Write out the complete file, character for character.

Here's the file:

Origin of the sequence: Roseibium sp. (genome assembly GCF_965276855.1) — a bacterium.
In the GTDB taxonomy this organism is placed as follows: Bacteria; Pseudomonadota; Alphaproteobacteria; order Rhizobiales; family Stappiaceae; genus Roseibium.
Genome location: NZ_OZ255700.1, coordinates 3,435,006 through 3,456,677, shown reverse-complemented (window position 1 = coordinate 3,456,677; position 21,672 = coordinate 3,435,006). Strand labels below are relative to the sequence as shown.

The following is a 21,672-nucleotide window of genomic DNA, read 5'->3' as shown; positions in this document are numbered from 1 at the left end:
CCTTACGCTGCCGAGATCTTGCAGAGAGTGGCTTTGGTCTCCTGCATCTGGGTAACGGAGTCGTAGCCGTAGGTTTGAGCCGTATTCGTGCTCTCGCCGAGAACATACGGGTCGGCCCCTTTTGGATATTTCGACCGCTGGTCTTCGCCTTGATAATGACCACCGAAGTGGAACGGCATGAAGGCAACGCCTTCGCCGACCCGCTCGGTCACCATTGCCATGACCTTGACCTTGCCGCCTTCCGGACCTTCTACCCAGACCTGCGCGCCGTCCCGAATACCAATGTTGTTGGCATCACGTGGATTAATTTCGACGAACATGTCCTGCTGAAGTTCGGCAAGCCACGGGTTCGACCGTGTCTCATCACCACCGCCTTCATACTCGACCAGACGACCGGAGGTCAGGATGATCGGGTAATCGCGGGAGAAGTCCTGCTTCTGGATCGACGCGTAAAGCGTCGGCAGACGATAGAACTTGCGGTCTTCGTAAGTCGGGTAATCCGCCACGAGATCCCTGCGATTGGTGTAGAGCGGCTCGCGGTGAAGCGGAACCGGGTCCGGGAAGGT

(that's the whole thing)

Origin of the sequence: Roseibium sp. (genome assembly GCF_965276855.1) — a bacterium.
In the GTDB taxonomy this organism is placed as follows: Bacteria; Pseudomonadota; Alphaproteobacteria; order Rhizobiales; family Stappiaceae; genus Roseibium.
Genome location: NZ_OZ255700.1, coordinates 3,435,006 through 3,456,677, shown reverse-complemented (window position 1 = coordinate 3,456,677; position 21,672 = coordinate 3,435,006). Strand labels below are relative to the sequence as shown.

The following is a 21,672-nucleotide window of genomic DNA, read 5'->3' as shown; positions in this document are numbered from 1 at the left end:
CCTTACGCTGCCGAGATCTTGCAGAGAGTGGCTTTGGTCTCCTGCATCTGGGTAACGGAGTCGTAGCCGTAGGTTTGAGCCGTATTCGTGCTCTCGCCGAGAACATACGGGTCGGCCCCTTTTGGATATTTCGACCGCTGGTCTTCGCCTTGATAATGACCACCGAAGTGGAACGGCATGAAGGCAACGCCTTCGCCGACCCGCTCGGTCACCATTGCCATGACCTTGACCTTGCCGCCTTCCGGACCTTCTACCCAGACCTGCGCGCCGTCCCGAATACCAATGTTGTTGGCATCACGTGGATTAATTTCGACGAACATGTCCTGCTGAAGTTCGGCAAGCCACGGGTTCGACCGTGTCTCATCACCACCGCCTTCATACTCGACCAGACGACCGGAGGTCAGGATGATCGGGTAATCGCGGGAGAAGTCCTGCTTCTGGATCGACGCGTAAAGCGTCGGCAGACGATAGAACTTGCGGTCTTCGTAAGTCGGGTAATCCGCCACGAGATCCCTGCGATTGGTGTAGAGCGGCTCGCGGTGAAGCGGAACCGGGTCCGGGAAGGT